I asked Ben about the designs:
This was the third Mudhoney poster I've done and I was thinking about how I don't see my Grandma all that often, and then I heard a story about elderly people using robots as companions to stave off the crushing loneliness of their golden years, which is both hilarious and sad, so I started with that. But I didn't want to just draw a robot and an octogenarian and slap some text on it, because that's fucking boring. So I strapped an organ to the robot, and turned that into a meat grinder, and stuck a goddamn monkey in a fez hat in it. Then I decided that meat would be everywhere. Then I thought, how about if that grandma was a weird crab-creature knitting meat sweaters? I wanted the text to subtle and somehow embedded in the illustration so I lifted, er, borrowed the idea of writing the name across the sweaters from one of their videos. I was also very enamored with the monkey, I didn't want the other characters to be too expressive so hence the vacuous eyes and the tube-headed robot. While looking at pictures of tubes, I noticed a lot of them had really cool text so I used that to the full extent of the law. Then I looked at a bunch of USDA logos and meat-tags, I guess you'd call them, and the rest is history. I will say this though, at the beginning of their documentary, which is great BTW, Mark Arm says, "Anytime you're playing music for the crowd instead of yourself, you're fucked." I wholeheartedly agree, and I try to approach my work in general, and this poster specifically, in similar spirit. I mean, I don't want to pile up paper, but I'd rather have a stack of weird art than do another poster with a bird in a tree on it (probably my next poster).The poster for Mudhoney at the Crescent Ballroom, 10-22-15, is 18"x24" 2-color screen-print on 100 lb. Banana Split French paper. Signed and numbered edition.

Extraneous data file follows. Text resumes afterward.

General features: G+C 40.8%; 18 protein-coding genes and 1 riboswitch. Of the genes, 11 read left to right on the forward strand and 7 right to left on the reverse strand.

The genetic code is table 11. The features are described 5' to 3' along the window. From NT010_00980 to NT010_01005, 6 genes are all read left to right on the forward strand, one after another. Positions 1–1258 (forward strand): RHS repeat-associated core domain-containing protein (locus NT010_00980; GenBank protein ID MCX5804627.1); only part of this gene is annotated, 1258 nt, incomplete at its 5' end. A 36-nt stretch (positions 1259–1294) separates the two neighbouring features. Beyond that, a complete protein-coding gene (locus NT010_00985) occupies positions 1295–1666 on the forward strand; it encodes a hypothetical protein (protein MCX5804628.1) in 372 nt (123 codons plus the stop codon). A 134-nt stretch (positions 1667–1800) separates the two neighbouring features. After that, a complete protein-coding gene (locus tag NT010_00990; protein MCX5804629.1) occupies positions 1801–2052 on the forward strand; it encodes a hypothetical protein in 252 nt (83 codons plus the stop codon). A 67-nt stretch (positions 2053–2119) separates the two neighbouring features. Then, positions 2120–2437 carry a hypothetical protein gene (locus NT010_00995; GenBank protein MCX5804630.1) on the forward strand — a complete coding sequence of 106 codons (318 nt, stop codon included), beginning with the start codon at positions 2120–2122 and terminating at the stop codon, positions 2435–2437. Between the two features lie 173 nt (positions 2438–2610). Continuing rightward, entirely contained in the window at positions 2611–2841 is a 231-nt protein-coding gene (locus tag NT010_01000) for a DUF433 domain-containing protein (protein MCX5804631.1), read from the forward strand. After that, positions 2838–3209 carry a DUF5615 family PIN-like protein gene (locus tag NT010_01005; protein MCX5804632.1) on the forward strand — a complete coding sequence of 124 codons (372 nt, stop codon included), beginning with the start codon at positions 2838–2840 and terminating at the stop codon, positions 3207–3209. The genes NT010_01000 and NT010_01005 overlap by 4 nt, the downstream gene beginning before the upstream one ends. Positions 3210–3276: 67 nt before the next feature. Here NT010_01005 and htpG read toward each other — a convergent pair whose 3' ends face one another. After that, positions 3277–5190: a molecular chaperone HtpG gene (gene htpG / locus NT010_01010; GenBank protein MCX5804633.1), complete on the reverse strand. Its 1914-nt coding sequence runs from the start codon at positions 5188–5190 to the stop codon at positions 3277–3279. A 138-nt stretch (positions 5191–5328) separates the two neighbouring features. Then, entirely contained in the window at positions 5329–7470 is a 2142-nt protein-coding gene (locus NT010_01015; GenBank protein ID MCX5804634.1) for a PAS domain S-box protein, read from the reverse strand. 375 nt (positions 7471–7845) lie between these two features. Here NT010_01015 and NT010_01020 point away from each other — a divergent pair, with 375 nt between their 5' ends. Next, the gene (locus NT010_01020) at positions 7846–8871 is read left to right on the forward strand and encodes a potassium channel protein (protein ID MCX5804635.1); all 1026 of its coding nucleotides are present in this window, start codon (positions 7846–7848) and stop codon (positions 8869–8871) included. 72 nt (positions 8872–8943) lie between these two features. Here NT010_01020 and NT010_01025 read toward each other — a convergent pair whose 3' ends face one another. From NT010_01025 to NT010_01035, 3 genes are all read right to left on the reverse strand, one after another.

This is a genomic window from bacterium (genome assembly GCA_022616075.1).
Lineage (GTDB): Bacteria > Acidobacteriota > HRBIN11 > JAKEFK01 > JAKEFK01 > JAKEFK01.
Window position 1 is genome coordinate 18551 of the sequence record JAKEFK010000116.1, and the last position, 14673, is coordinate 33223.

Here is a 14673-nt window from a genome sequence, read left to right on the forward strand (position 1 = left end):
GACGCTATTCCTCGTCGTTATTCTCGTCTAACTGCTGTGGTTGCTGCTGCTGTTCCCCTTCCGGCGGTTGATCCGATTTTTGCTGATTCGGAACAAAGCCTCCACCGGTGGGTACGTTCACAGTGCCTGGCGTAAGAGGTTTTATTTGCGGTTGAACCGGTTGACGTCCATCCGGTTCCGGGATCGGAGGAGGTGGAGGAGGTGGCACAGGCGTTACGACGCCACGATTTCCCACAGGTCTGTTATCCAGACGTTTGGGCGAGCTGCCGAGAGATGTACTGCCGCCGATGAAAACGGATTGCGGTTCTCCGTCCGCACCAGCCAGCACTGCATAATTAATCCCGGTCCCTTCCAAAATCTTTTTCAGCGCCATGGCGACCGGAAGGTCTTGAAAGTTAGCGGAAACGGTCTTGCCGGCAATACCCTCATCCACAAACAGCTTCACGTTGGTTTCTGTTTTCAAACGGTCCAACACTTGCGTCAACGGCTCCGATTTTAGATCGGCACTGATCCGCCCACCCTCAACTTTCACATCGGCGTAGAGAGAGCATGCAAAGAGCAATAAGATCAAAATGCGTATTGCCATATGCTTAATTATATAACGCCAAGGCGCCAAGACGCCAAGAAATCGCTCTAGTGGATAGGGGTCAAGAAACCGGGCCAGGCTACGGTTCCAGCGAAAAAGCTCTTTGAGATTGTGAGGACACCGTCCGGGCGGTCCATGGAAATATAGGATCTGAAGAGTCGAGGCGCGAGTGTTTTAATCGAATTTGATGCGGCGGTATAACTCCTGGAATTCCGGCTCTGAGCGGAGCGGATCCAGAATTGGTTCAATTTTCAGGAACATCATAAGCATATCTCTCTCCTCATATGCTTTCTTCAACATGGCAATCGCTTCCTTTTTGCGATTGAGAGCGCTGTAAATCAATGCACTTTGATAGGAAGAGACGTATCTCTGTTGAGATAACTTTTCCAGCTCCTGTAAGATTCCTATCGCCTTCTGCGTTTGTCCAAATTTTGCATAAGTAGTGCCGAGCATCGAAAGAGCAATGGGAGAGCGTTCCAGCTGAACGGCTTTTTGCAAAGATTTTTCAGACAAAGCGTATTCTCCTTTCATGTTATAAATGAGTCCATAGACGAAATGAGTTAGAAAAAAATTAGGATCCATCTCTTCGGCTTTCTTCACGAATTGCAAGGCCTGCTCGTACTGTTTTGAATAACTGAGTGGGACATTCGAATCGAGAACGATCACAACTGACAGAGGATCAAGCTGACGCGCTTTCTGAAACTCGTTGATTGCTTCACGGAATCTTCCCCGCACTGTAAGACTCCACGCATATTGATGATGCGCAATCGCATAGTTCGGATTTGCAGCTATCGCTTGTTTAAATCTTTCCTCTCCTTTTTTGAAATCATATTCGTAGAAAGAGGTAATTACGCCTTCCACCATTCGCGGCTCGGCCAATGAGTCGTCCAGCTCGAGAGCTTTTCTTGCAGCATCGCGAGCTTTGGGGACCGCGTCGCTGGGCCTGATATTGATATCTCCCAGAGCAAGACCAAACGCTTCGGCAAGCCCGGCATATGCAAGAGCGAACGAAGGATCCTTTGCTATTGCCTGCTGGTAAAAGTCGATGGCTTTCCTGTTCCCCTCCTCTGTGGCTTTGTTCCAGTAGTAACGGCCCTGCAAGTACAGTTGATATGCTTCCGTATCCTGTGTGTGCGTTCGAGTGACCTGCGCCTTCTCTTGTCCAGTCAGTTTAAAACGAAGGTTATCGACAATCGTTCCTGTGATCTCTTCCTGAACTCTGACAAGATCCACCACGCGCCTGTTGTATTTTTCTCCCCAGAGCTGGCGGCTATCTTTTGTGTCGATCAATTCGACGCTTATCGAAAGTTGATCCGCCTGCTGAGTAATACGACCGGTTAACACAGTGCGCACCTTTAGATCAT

Flipper/David Yow, was a quicker turn time so I didn't get too in depth. Just had been thinking about kids toting guns, and centaurs. I wanted the poster to be celebratory but still a bit strange so thats what I came up with. Perhaps the idea to give the centaur underwear came subconsciously from the back of a Jesus Lizard album. I didn't really think about it at the time. After I did the font I noticed it looked a bit like pubes, and I was ok with that.
Thanks for your interest, and the opportunity to reflect on these posters which I dont often do.
The poster for Flipper at the Acheron, 11-06-15, is 18"x24" 3-color screen-print on 100 lb. Blu Raspberry French paper. Signed and numbered edition of 65.
Buy them at http://hamfistinternational.bigcartel.com/